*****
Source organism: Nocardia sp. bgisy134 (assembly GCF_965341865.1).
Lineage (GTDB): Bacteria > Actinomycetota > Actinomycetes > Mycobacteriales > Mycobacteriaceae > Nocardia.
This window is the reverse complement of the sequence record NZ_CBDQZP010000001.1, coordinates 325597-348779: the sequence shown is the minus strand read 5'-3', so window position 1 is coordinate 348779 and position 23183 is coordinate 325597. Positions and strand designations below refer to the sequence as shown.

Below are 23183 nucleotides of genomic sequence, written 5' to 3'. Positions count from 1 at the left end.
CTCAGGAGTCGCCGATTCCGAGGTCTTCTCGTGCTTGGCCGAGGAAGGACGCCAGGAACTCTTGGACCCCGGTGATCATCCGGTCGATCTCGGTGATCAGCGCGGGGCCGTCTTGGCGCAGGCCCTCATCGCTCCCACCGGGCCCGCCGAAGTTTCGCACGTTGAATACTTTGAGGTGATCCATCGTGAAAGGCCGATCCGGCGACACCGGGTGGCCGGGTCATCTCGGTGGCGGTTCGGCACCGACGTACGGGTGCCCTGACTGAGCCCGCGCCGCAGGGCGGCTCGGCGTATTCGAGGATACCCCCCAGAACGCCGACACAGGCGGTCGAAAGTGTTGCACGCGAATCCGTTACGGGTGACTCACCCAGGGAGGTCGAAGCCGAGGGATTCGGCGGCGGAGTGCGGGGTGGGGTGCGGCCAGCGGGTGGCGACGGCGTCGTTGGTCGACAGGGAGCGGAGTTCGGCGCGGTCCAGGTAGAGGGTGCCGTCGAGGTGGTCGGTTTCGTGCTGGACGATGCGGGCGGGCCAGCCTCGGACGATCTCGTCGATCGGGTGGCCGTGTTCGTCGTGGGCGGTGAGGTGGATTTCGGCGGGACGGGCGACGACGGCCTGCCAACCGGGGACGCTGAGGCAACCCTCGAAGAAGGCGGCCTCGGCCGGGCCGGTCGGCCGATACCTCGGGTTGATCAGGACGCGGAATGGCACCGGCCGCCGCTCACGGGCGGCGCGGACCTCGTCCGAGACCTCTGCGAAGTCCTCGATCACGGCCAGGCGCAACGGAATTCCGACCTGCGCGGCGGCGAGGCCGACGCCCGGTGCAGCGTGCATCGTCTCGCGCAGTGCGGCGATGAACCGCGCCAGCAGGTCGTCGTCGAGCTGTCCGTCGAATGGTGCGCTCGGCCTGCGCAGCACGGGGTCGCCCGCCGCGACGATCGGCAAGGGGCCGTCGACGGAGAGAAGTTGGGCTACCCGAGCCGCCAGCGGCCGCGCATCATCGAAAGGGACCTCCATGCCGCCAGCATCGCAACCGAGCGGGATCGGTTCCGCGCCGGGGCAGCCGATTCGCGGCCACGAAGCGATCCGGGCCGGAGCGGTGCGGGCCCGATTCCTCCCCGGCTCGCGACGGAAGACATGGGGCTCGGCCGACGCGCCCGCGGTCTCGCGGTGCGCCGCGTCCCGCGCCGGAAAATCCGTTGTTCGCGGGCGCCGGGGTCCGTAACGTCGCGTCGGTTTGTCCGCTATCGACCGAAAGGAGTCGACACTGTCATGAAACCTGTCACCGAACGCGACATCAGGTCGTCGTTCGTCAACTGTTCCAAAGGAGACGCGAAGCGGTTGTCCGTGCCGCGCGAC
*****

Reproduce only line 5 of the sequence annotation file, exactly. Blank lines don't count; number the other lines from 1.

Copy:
CTCAGGAGTCGCCGATTCCGAGGTCTTCTCGTGCTTGGCCGAGGAAGGACGCCAGGAACTCTTGGACCCCGGTGATCATCCGGTCGATCTCGGTGATCAGCGCGGGGCCGTCTTGGCGCAGGCCCTCATCGCTCCCACCGGGCCCGCCGAAGTTTCGCACGTTGAATACTTTGAGGTGATCCATCGTGAAAGGCCGATCCGGCGACACCGGGTGGCCGGGTCATCTCGGTGGCGGTTCGGCACCGACGTACGGGTGCCCTGACTGAGCCCGCGCCGCAGGGCGGCTCGGCGTATTCGAGGATACCCCCCAGAACGCCGACACAGGCGGTCGAAAGTGTTGCACGCGAATCCGTTACGGGTGACTCACCCAGGGAGGTCGAAGCCGAGGGATTCGGCGGCGGAGTGCGGGGTGGGGTGCGGCCAGCGGGTGGCGACGGCGTCGTTGGTCGACAGGGAGCGGAGTTCGGCGCGGTCCAGGTAGAGGGTGCCGTCGAGGTGGTCGGTTTCGTGCTGGACGATGCGGGCGGGCCAGCCTCGGACGATCTCGTCGATCGGGTGGCCGTGTTCGTCGTGGGCGGTGAGGTGGATTTCGGCGGGACGGGCGACGACGGCCTGCCAACCGGGGACGCTGAGGCAACCCTCGAAGAAGGCGGCCTCGGCCGGGCCGGTCGGCCGATACCTCGGGTTGATCAGGACGCGGAATGGCACCGGCCGCCGCTCACGGGCGGCGCGGACCTCGTCCGAGACCTCTGCGAAGTCCTCGATCACGGCCAGGCGCAACGGAATTCCGACCTGCGCGGCGGCGAGGCCGACGCCCGGTGCAGCGTGCATCGTCTCGCGCAGTGCGGCGATGAACCGCGCCAGCAGGTCGTCGTCGAGCTGTCCGTCGAATGGTGCGCTCGGCCTGCGCAGCACGGGGTCGCCCGCCGCGACGATCGGCAAGGGGCCGTCGACGGAGAGAAGTTGGGCTACCCGAGCCGCCAGCGGCCGCGCATCATCGAAAGGGACCTCCATGCCGCCAGCATCGCAACCGAGCGGGATCGGTTCCGCGCCGGGGCAGCCGATTCGCGGCCACGAAGCGATCCGGGCCGGAGCGGTGCGGGCCCGATTCCTCCCCGGCTCGCGACGGAAGACATGGGGCTCGGCCGACGCGCCCGCGGTCTCGCGGTGCGCCGCGTCCCGCGCCGGAAAATCCGTTGTTCGCGGGCGCCGGGGTCCGTAACGTCGCGTCGGTTTGTCCGCTATCGACCGAAAGGAGTCGACACTGTCATGAAACCTGTCACCGAACGCGACATCAGGTCGTCGTTCGTCAACTGTTCCAAAGGAGACGCGAAGCGGTTGTCCGTGCCGCGCGAC